About Me

[1] I have a friend who grew up with three brothers. He tells me he did not know the difference between a dress and a skirt until he started college. He thought the words were synonyms. Synonyms for what exactly, I don’t know. When I shared this with my husband, he said, “What is the difference? Is a skirt the one that’s a half?” [back to post]

[2] Each specific prohibition in the dress code (sample: no mesh shirts) clearly represents a transgression. Thus, the dress code can be read as a type of chronology. [back to post]

About this Blog

[1] By “staid professions,” I mean law, business, insurance and accounting – as opposed to the “creative professions” of art, architecture, advertising, and design. [back to post]

[2] The New York Times reported on blogger burnout in 2014, When Blogging Becomes a Slog, profiling the authors of Young House Love. I haven’t even launched this blog and I’m already a little tired. [back to post]

Like Mother, Like Daughter

[1] The summer after I finished college, I remember asking her opinion about a gingham suit (jacket and pants) and she told me that it looked like The Music Man. She was absolutely right. Gingham suit?! That’s trouble with a capital T. Fortunately, I was seeking her opinion in the store dressing room and not after making a purchase.[back to post]

[2] In case you’re wondering, my mother never dressed us in matching, or even coordinated, outfits when I was a child. To her, it would have been unthinkable. [back to post]

The Virtues of Patent Leather

[1] These beliefs could be totally wrong, so you may want to consult an authority on the maintenance and care of leather. When caught in the rain, I’ve observed water beading on my patent leather shoes and bags; I dry them off as soon as I’m inside and they’ve suffered no damage. I’m not saying I’d put them in the wash. [back to post]

[2] I love this book. Amazon reviewers are a little mixed: many big fans, but a minority of readers were deeply offended by dated or classist advice. Personally, I read the book with great enjoyment. I found much of the advice very good, and had no trouble shrugging off the parts that had no application to my life. [back to post]

The Conversation-Stopping Necklace

[1] According to my college dictionary (which was actually my father’s college dictionary), nonplussed (adj.) means being in “a condition of perplexity in which one is unable to go, speak, or act further.” I also consulted the Oxford Dictionaries on-line, and found nonplussed has a new, recently-added alternate meaning: “not disconcerted; unperturbed.” That’s right: the alternate meaning, which Oxford Dictionaries ascribes to “informal” usage, is the opposite of the primary meaning. That’s not informal use, it’s misuse, and a dictionary should know the difference.  [back to post]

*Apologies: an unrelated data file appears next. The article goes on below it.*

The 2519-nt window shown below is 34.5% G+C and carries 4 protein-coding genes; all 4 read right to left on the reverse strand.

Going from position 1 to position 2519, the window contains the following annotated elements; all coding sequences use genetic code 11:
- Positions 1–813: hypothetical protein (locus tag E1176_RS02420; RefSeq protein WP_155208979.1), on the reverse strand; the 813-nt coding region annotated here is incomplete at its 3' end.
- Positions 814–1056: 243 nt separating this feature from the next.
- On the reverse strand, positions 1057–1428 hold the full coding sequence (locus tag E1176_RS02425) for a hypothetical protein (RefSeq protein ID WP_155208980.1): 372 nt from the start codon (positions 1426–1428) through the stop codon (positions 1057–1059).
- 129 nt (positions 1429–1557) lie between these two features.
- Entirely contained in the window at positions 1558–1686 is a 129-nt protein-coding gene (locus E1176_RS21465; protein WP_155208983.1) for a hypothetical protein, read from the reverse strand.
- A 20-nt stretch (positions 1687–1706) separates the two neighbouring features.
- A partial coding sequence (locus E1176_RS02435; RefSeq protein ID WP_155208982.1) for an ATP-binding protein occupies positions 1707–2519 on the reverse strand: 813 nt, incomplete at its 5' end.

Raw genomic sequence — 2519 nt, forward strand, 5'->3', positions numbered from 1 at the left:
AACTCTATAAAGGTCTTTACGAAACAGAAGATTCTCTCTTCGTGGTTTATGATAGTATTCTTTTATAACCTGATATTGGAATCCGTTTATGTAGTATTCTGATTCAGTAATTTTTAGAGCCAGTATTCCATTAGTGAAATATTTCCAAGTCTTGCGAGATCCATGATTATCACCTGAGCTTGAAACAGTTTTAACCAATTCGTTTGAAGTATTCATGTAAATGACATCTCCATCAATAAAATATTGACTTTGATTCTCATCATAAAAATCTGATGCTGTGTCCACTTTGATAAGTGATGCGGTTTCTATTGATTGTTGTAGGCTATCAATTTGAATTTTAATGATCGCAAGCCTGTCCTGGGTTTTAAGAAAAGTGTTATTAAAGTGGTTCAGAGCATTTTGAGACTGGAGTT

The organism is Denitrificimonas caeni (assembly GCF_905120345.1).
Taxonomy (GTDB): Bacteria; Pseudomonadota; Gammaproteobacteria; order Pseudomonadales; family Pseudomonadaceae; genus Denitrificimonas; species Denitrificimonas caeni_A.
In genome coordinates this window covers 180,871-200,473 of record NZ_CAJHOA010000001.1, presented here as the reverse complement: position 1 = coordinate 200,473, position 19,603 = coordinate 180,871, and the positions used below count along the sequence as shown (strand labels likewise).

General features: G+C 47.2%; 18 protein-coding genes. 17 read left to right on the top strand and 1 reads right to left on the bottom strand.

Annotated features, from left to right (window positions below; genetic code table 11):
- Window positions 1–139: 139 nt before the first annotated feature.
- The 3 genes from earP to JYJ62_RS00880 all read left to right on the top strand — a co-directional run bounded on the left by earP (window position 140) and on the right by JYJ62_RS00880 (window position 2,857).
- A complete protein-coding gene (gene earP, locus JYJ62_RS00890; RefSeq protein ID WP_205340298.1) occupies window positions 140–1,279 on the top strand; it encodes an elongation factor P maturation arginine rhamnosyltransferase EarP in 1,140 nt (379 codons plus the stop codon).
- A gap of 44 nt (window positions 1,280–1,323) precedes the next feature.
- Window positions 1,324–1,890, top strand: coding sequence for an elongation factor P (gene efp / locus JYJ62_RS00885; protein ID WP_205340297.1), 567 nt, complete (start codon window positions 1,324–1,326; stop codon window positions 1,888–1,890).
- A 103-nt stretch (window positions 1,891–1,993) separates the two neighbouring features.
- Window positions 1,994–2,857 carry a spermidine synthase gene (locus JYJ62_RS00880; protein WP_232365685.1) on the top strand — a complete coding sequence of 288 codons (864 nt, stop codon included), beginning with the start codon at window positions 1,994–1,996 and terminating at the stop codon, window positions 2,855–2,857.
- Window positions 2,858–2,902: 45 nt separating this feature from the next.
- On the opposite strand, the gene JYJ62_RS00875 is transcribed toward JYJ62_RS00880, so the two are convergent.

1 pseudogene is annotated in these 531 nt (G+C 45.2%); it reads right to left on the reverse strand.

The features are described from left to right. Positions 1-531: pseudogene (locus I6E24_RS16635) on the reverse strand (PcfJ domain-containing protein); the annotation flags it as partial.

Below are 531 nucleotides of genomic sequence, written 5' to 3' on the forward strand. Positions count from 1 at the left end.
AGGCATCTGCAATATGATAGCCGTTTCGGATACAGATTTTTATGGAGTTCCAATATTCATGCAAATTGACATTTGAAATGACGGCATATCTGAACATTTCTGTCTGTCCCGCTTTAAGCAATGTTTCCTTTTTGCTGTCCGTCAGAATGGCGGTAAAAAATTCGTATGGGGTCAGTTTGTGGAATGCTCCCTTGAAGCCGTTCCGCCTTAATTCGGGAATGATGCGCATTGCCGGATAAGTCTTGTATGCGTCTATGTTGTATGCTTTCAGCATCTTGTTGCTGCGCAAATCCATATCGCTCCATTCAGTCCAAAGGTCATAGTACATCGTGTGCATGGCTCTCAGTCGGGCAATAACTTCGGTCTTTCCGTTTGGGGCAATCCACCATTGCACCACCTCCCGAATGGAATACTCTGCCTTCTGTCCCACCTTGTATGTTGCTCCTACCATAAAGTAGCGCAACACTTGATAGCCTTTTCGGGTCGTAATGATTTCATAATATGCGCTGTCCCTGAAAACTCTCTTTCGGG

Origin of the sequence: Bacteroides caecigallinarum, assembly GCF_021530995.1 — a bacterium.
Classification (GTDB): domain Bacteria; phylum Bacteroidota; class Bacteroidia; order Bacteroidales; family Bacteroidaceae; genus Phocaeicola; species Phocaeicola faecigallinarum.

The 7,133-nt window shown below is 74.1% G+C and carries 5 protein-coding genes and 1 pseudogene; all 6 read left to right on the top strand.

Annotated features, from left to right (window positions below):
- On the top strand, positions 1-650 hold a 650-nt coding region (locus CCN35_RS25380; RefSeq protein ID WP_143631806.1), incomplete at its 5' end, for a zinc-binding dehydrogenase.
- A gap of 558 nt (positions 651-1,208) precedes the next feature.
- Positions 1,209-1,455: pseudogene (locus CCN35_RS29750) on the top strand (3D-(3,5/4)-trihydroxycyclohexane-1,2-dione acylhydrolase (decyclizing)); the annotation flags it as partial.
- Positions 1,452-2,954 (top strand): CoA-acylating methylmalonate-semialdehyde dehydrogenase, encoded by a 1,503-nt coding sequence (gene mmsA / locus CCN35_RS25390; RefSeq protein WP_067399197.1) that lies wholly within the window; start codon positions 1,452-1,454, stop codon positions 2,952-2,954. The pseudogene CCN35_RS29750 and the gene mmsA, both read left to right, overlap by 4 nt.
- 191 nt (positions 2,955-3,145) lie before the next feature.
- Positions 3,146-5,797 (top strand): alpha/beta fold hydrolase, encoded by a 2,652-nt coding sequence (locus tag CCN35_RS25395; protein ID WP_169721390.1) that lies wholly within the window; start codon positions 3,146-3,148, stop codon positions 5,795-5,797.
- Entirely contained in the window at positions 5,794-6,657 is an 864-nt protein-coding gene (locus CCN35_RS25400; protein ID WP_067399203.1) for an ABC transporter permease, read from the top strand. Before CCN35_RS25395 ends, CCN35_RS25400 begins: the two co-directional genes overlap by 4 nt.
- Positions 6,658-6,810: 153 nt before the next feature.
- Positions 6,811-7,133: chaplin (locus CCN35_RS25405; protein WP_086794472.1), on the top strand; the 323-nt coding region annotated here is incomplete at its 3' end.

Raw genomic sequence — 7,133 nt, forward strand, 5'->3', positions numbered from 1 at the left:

Fifty Cent Dress

[1] In case you are wondering, the business side of this atelier was a challenge; there weren’t many little girls in the neighborhood to sell these clothes to. Fortunately, the material was free and the labor didn’t exact any significant opportunity costs. [back to post]

[2] Steep inflation during the 1970s did force several price increases and over time, and before we lost all interest in dolls, the 50 Cent Dress cost $1.25.  [back to post]

First Restatement of Business Casual

[1] I generally wear Stringent Casual Monday through Wednesday. Friday, I wear jeans — except in the summer, when I often wear a sundress. Thursday (which I refer to, in my head, as “Free-fall Thursday”) is the bridge between the two; I wear Lax Casual then. Sometimes I even wear khakis. [back to post]

The Case for Being Well-Dressed

[1] You are keen to aesthetics if, when passing through a public space — say, the Dupont Circle Metro Station — you take note of its design and silently approve or lament the choices made there. (Metro! So many browns, not in harmony.) You are acutely sensitive to aesthetics if you arrange your groceries in pleasing still-lifes on the conveyor belt while waiting in the checkout line at the supermarket. You have a problem if you rush to arrange your groceries in pleasing arrangements while the clerk waits for you. I fall into this last group.  [back to post]

The Virtues of White Blouses

[1] After reading Home Comforts, I asked a friend to buy Laundry for my next birthday. When my birthday arrived, she said, “I bought that book for you, but then I returned it — because I didn’t want to feed into your madness.” Fortunately, I’d made the suggestion to more than one person, and someone else delivered. [back to post]

Summer Casual